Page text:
Assistive technologies are products designed to accommodate people with physical or cognitive problems or disabilities. They strive to improve quality of life with assistive technologies. They range from low-tech solutions to physical piece of equipment and technical devices.
There are four areas of assistive technologies that include:
- Visual impairment
- Hearing impairment
- Physical limitations
- And cognitive limitations.
The U.S. Assistive Technologies Act of 1998 defines assistive technologies, also called adaptive technologies, as any "product, device, or equipment purchased commercially, modified, or custom-made that is used to maintain, increase, or improve the functionality of people with disabilities."
Assistive technologies have many advantages. They allow people to take care of themselves, work, study, easily access information, increase independence and communication and fully participate in public life.
Assistive device technologies may include:
- Hearing aids
- Screen magnifiers
- Large keyboard keys
- Alternative input devices such as touch displays, large trackballs on computer mice, and speech recognition.
In this article we will discover how these innovative tools transform lives and foster inclusive healthcare environments.
Assistive Technologies: Devices and Use
Assistive technological devices give people with disabilities the opportunity to interact with the outside world. These devices function as human eyes, ears, or voices. Without them, many people will not be able to work, lead an independent life or communicate with others.
There are assistive technological devices that help people with hearing loss.
For example, hearing aids can help people with hearing impairments, but for people with a higher degree of deafness, cochlear implants can restore some degree of amplification. These implanted devices bypass some hearing anatomical structures and create electronic hearing.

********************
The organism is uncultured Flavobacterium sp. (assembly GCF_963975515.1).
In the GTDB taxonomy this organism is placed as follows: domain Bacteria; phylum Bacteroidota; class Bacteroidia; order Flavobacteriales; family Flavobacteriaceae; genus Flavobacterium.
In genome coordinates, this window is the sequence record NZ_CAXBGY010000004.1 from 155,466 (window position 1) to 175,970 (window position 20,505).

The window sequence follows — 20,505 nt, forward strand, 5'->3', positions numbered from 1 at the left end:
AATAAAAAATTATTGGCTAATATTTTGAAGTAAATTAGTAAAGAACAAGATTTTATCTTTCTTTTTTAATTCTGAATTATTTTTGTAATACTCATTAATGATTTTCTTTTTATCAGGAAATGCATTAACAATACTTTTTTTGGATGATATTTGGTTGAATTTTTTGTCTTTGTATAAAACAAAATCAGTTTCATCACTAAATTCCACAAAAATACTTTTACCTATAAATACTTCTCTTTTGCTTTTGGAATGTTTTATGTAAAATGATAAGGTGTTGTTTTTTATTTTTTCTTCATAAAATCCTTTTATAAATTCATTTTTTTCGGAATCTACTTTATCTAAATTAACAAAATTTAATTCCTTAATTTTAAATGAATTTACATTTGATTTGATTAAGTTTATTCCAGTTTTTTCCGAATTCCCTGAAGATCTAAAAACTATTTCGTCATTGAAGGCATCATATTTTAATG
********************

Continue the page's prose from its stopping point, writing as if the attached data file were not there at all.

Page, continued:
Speech-generating devices help people with communication difficulties interact with others easier. These means of communication allow the user to enter a word or phrase electronically.
Technology providers are looking for ways artificial intelligence technologies can help more people with disabilities. In 2018, Microsoft launched the AI for Accessibility program to provide developers with artificial intelligence tools. This is to accelerate the creation of artificial intelligence devices that help people with disabilities.
Let’s take a closer look at the devices and software that can provide care services.
#1. Mobility aids
Devices such as wheelchairs, walkers, and mobility scooters that help individuals with limited mobility move around and maintain independence.
According to the World Health Organization (WHO), more than 65 million people worldwide require wheelchairs for mobility. Approximately 10% of people with disabilities globally use wheelchairs or other mobility aids.
Walkers and canes are commonly used mobility aids for balance or stability issues. They are widely used across countries and regions, but are widely employed to improve mobility and prevent falls.
Motorized mobility scooters provide enhanced mobility for individuals who struggle walking long distances. In the United States, for example, according to the U.S. Census Bureau, around 2.7 million people used mobility scooters in 2015.
#2. Communication aids
Communication aids play a crucial role in supporting individuals with communication difficulties in social care settings in the UK. Here are some key aspects of communication aids in adult social care.
Augmentative and Alternative Communication (AAC) devices are commonly used communication aids that help individuals with speech impairments or limited verbal abilities express themselves. These devices can range from low-tech options like communication boards or books with symbols to high-tech devices such as speech-generating devices or tablets with specialized software.